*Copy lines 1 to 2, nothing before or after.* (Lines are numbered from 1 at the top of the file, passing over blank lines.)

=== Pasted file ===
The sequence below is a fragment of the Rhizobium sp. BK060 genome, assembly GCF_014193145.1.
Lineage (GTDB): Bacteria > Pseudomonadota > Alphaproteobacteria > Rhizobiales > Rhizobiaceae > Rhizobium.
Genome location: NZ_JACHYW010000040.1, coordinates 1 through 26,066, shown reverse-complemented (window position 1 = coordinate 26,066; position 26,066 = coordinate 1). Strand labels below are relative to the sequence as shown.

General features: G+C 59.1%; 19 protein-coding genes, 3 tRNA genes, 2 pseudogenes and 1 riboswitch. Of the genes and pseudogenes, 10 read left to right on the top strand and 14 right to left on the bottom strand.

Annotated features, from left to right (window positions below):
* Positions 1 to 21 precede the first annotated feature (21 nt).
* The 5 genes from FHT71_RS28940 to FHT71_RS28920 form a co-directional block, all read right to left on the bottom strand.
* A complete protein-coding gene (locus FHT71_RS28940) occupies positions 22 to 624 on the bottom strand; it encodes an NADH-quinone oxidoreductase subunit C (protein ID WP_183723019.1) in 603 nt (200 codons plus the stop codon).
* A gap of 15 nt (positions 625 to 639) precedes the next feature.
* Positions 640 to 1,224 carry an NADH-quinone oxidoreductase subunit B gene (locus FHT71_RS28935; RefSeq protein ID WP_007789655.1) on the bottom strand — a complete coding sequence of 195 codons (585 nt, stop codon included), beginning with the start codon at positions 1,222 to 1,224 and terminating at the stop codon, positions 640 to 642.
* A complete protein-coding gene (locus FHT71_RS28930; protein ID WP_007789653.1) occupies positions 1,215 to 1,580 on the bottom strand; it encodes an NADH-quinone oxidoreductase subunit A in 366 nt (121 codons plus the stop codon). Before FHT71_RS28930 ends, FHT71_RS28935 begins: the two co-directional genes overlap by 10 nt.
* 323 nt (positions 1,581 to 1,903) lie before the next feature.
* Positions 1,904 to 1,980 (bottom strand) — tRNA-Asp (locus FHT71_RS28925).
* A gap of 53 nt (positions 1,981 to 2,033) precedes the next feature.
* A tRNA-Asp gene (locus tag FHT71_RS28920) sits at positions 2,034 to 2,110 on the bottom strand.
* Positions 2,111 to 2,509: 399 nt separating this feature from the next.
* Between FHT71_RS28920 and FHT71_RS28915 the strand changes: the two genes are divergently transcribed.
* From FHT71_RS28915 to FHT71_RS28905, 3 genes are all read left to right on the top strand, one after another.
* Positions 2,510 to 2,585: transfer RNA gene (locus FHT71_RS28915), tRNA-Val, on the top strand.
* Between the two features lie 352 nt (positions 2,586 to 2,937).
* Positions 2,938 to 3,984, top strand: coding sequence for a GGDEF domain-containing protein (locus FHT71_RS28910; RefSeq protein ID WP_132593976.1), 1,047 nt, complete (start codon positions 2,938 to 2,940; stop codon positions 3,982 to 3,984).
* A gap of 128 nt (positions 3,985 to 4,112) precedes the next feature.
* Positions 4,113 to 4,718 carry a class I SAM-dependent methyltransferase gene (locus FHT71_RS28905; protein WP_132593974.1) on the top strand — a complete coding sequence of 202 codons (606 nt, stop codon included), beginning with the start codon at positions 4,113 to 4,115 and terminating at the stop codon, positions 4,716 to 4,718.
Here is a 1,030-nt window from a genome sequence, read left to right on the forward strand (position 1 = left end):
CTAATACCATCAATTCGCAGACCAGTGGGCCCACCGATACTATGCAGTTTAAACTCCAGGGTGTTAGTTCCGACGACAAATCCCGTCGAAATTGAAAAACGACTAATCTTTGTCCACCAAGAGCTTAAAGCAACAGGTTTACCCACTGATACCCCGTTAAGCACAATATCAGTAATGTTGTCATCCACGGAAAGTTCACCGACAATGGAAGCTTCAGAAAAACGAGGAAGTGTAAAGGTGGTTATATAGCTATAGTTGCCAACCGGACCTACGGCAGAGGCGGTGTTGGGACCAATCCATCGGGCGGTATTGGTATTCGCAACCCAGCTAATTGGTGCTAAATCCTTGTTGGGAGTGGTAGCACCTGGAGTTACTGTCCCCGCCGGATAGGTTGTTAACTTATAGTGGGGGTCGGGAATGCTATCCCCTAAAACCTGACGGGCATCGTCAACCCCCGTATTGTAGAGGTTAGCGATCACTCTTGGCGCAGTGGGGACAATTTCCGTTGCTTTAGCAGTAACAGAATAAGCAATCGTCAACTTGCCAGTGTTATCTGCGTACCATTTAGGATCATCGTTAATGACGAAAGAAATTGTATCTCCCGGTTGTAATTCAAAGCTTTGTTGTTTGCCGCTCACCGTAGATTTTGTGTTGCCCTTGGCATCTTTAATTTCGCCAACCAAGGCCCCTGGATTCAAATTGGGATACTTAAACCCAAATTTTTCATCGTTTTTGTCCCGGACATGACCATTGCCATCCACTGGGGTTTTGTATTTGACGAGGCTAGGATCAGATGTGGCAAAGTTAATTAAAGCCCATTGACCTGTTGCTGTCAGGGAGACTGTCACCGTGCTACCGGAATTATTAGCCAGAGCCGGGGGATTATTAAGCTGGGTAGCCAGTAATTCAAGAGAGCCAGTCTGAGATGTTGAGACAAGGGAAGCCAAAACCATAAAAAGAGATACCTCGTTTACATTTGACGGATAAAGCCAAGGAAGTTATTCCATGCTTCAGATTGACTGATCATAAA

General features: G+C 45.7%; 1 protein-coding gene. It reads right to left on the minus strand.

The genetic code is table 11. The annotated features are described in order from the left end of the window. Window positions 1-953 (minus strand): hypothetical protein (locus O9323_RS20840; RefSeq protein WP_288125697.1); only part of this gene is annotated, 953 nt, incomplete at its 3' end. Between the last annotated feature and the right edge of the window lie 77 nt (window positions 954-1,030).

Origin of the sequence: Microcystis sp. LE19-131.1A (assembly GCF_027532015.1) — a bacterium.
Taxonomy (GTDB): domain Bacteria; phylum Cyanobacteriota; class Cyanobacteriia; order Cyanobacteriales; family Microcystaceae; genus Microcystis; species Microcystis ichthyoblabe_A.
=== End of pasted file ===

The sequence below is a fragment of the Rhizobium sp. BK060 genome, assembly GCF_014193145.1.
Lineage (GTDB): Bacteria > Pseudomonadota > Alphaproteobacteria > Rhizobiales > Rhizobiaceae > Rhizobium.